On July 14, 2022, the Commission invited comments on Amazon’s proposed commitments, offered under Article 9 of Regulation 1/2003, in two investigations concerning practices that allegedly advantaged its own services on its online marketplace, contrary to Article 102 TFEU. The invitation for comments is open until September 9, 2022.

According to the Commission, the investigations concern Amazon’s multiple roles on its marketplace: as the platform provider, as a retailer competing with independent sellers, and as a provider of ancillary fulfilment services for sellers on its platform.[1] In the first case, opened in July 2019, the Commission alleged that Amazon’s access to third-party seller data allowed it to alter its own retail offers to the detriment of other marketplace sellers. In the second, opened in November 2020, the Commission was investigating whether Amazon’s criteria for selecting the sellers featured in the “Buy Box” or who could serve Amazon Prime users unduly favored Amazon’s retail or logistics services.

The Commission said that Amazon has offered the following commitments for a five-year period:

  • Marketplace data. Not to use third-party seller data for its competing retail
  • Buy Box. To treat all sellers equally when selecting featured offers for the Buy Box, and to display a second offer within the display.
  • To apply non-discriminatory conditions to determine when sellers are eligible for Prime and get the Prime label, to allow Prime sellers choice over their logistics providers and to negotiate with said providers, and not to use information obtained through Prime about third-party carriers for its own logistics services.

According to the Commission, most of the commitments offered by Amazon mirror the obligations it would be subject to as a “gatekeeper” under the DMA.[2] As a gatekeeper, Amazon would be prohibited from using data generated or provided by third-party sellers and carriers for its own competing products and services.[3] Amazon would also be prevented from ranking its products more favorably than similar third-party products. It would also have to apply transparent, fair, and nondiscriminatory conditions to such ranking.[4] On the other hand, Amazon’s commitment to refrain from requiring Prime sellers to use Amazon’s own logistics services may not have been required under the DMA.[5]

The Commission proceedings are similar to investigations undertaken by various EU Member States[6] and non-EU countries.[7] If accepted, the EU commitments could open a path for consistent settlements in these cases.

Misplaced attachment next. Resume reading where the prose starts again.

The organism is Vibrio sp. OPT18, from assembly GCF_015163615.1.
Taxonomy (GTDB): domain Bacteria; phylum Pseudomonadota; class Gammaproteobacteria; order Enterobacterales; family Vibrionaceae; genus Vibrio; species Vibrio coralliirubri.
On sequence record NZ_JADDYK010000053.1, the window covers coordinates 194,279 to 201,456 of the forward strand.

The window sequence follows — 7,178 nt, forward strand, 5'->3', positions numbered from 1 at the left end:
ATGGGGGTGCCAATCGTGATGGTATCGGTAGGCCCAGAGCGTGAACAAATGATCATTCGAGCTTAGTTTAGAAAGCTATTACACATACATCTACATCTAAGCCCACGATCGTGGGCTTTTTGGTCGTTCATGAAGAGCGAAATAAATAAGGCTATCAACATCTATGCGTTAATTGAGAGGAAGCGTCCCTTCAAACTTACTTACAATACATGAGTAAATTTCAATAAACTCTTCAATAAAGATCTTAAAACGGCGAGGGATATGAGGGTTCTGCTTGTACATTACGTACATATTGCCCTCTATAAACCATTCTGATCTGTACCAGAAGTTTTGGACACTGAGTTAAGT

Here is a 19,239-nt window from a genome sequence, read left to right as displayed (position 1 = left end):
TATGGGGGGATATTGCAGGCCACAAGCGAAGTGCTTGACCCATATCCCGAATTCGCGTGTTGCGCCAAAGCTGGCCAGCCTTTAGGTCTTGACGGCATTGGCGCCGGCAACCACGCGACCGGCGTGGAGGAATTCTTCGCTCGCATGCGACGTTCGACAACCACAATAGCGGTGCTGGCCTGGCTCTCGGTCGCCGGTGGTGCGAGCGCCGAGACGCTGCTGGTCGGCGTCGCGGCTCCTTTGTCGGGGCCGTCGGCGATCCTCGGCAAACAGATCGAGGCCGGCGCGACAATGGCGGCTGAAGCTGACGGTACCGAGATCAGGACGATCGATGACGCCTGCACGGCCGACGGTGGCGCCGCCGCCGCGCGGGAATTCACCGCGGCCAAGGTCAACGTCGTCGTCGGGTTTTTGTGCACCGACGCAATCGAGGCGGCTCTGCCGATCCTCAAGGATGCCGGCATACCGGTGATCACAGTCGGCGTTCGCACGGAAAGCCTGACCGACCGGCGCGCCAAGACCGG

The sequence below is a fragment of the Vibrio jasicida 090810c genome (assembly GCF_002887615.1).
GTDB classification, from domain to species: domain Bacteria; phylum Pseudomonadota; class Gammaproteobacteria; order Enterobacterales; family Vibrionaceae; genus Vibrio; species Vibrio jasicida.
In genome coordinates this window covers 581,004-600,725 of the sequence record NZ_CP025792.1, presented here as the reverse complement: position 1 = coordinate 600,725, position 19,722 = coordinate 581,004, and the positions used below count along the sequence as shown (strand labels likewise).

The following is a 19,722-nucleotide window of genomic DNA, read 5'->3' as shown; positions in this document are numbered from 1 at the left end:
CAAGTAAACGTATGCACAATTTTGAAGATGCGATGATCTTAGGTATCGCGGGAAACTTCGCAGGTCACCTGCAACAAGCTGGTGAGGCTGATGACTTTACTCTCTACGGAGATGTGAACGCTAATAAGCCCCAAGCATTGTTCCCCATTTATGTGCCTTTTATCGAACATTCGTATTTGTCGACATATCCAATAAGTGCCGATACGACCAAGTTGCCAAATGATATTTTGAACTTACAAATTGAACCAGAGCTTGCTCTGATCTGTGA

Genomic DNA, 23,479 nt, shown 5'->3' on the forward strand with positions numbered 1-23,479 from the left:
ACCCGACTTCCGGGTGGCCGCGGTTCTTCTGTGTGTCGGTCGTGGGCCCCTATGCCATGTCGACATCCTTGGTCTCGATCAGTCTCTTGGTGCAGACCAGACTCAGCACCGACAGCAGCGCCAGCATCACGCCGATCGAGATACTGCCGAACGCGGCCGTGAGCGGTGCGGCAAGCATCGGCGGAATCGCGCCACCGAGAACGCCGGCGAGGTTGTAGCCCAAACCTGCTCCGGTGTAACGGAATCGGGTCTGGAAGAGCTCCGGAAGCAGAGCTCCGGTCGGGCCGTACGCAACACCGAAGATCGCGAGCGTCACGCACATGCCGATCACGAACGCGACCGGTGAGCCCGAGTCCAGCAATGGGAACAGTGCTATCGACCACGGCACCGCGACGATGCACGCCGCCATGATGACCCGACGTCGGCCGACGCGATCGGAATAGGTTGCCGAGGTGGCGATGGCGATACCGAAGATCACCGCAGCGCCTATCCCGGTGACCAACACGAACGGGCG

[1]      See Commission Press Release IP/20/2077, “Commission sends Statement of Objections to Amazon for the use of non-public independent seller data and opens second investigation into its e-commerce business practices,” November 10, 2020.

[2]      The Regulation on contestable and fair markets in the digital sector, also known as the Digital Markets Act (“DMA”) was adopted by the European Council on July 18, 2022, and is expected to come into force in October 2022. See also Cleary Antitrust Watch, “Digital Markets Act Final Text Approved in European  Parliament and European Council,” July 18, 2022.

[3]      Article 6(2) DMA.

[4]      Article 6(5) DMA.

[5]      While Article 5(8) of the DMA prohibits gatekeepers from conditioning the use of a core platform service on users using another of its core platform services, Amazon’s fulfillment services would not appear to constitute a “core platform services” within the meaning of the Act.

[6]      The German Federal Cartel Office is investigating Amazon under its rules for large digital companies, in addition to investigations on Amazon’s price control mechanisms and brand product rules. The Italian Competition Authority also investigated Amazon’s Buy Box and Prime program practices, leading to a €1.1 billion fine in December 2021 and similar commitments being undertaken by Amazon. Amazon previously settled other investigations in Germany and Austria concerning its business terms for sellers on its marketplace.

[7]      For example, the UK’s CMA opened an investigation into Amazon “looking into similar concerns” on July 6, 2022 (See CMA Press Release, “CMA investigates Amazon over suspected anti-competitive practices,” July 6, 2022).